The Tech Comm Café met on July 13, 2016, for an informative discussion of work-related dilemmas. It was great to see experienced, working technical writers brainstorming to generate fresh ideas.
Skill levels: How do employers and writers define junior, intermediate, and senior writers? Generally, junior writers have less than two years of experience, intermediates have two to five, and seniors from six to over 30 years. However, it depends. If a brand-new technical writer has taken many hours of training on a required software tool, are they less “junior” than the person who’s been a writer for 18 months but has never used that tool? The employer will decide whether your knowledge outweighs your lack of experience, and it’s worth trying for the job or the promotion if you think you can handle it.
Demonstrating value: If an employer is reluctant to hire, promote, or pay more because you don’t have a degree in a specialized field such as science or programming, remind them that technical writers are hired for their skills in researching, interviewing, organizing, and clarifying information, and for their ability to learn new subjects quickly. As outsiders to a technical field, writers see with the fresh eyes of a new user, and can focus on the areas that most need to be documented. Their skills complement those of the subject-matter expert so they can collaborate to create more effective documentation.
Employee loyalty: One writer was wrestling with the question of whether to stay with an employer who will soon be moving to a new location with a much longer commute and difficult transit connections. The employer doesn’t allow flexible hours or telecommuting. The group couldn’t make the decision for her, but offered questions and options to consider. Is the job satisfying, does it pay well, is the employer supportive of the writer’s long-term career goals, is there scope for growth? If the writer leaves this salaried job to work as a contractor, how likely is it that she’ll find steady work to cover her mortgage payments? After less than a year with the company, how much loyalty does she owe them? How will it look on her résumé if she leaves after a short time? The main thing is to realize that she has options and the power to decide, rather than feeling trapped by external forces.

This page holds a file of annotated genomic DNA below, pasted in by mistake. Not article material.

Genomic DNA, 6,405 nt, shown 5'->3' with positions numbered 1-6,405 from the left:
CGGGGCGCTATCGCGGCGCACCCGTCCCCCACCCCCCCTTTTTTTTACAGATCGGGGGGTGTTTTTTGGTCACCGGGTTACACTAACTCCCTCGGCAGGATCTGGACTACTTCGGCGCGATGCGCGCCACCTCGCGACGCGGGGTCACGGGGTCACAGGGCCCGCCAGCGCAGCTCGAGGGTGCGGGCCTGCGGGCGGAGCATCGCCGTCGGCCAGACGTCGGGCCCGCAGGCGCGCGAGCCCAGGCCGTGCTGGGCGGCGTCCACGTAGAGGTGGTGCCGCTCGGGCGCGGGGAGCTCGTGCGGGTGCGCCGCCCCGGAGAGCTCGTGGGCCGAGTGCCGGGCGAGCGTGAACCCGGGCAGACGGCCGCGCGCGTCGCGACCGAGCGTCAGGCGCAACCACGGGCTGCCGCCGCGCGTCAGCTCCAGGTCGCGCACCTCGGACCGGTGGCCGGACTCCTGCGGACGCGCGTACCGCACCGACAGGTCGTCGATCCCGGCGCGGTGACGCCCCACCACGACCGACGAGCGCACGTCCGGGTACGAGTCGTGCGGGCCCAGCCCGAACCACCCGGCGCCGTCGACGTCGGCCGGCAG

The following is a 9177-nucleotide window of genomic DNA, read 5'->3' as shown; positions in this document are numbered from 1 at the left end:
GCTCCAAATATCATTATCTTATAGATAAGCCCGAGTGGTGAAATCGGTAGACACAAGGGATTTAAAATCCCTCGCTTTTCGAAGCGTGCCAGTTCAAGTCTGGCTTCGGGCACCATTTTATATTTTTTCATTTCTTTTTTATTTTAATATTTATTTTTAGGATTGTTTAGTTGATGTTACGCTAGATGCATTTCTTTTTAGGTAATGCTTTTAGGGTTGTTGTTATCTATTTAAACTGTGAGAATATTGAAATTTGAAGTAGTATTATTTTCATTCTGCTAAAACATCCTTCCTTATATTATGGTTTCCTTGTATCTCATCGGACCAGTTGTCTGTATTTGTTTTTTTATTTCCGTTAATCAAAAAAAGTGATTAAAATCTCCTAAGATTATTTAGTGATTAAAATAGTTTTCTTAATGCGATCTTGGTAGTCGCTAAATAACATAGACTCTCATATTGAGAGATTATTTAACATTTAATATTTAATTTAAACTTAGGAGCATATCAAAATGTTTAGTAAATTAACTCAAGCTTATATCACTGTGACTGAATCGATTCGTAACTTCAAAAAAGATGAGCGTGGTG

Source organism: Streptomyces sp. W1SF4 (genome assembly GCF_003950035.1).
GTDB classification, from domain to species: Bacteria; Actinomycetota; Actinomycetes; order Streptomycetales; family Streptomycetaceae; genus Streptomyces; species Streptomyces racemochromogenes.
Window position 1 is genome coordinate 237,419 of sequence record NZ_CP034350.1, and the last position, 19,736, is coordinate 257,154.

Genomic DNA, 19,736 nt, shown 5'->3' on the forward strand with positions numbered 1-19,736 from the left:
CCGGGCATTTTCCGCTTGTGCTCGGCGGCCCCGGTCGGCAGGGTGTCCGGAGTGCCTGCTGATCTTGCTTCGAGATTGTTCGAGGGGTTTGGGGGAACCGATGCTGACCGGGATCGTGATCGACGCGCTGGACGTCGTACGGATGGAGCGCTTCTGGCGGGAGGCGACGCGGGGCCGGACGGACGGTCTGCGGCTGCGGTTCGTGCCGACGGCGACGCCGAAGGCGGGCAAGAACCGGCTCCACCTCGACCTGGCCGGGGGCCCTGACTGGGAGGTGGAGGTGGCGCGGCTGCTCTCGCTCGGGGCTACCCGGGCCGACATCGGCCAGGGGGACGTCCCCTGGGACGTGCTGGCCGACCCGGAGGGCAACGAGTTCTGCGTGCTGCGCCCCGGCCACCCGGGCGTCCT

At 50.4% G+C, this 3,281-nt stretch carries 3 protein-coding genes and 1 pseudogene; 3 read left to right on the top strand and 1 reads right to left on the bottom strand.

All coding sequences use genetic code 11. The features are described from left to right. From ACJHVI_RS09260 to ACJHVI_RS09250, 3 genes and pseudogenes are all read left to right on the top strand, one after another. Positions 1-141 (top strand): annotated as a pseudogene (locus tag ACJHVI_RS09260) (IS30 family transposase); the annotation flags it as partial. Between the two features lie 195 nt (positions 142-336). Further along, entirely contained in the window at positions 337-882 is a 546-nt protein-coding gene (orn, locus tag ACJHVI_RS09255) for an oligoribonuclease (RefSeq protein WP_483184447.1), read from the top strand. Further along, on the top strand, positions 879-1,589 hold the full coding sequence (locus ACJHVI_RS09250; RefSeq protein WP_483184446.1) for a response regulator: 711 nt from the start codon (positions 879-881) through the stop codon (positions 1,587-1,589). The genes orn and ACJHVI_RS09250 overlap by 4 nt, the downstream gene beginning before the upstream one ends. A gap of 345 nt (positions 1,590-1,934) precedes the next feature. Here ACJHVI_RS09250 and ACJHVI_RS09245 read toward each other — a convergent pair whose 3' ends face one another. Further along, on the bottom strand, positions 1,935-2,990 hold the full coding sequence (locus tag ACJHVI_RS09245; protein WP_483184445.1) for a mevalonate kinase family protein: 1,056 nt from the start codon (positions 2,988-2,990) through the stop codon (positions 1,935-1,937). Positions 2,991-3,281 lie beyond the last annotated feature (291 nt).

Next meetings: The next Tech Comm Café on the Lower Mainland will take place on August 10; details below. The Vancouver Island Tech Comm Café will meet on October 3, 2016, from 6 to 8 p.m. Watch for details at http://stcwestcoast.ca/, or contact admin (at) stcwestcoast.ca to be added to the mailing list for one or both locations.
Next Vancouver-Area Tech Comm Café: Wednesday, August 10, 2016
The TCC provides networking opportunities, job leads, answers to work-related dilemmas, and a burst of professional energy to keep you motivated. We discuss technical writing tools and techniques, career planning, portfolios, and anything else related to working as a technical communicator.
We welcome anyone who’s interested in technical communication — contractor, in-house, student, long-time tech writer, STC member, non-member, career-changer, or recruiter. We hope to see you at the next meeting!
Date: Wednesday, August 10, 2016
Time: 6:30–8:00 pm Pacific Time
Location: To be announced. If you plan to attend, please RSVP to firstname.lastname@example.org
This article was written by heathersommerville
Heather Sommerville is a senior technical writer and editor with over 20 years of experience delivering clear, concise writing for business and technical audiences. She is an STC Associate Fellow and has served in many volunteer positions with the STC Canada West Coast chapter.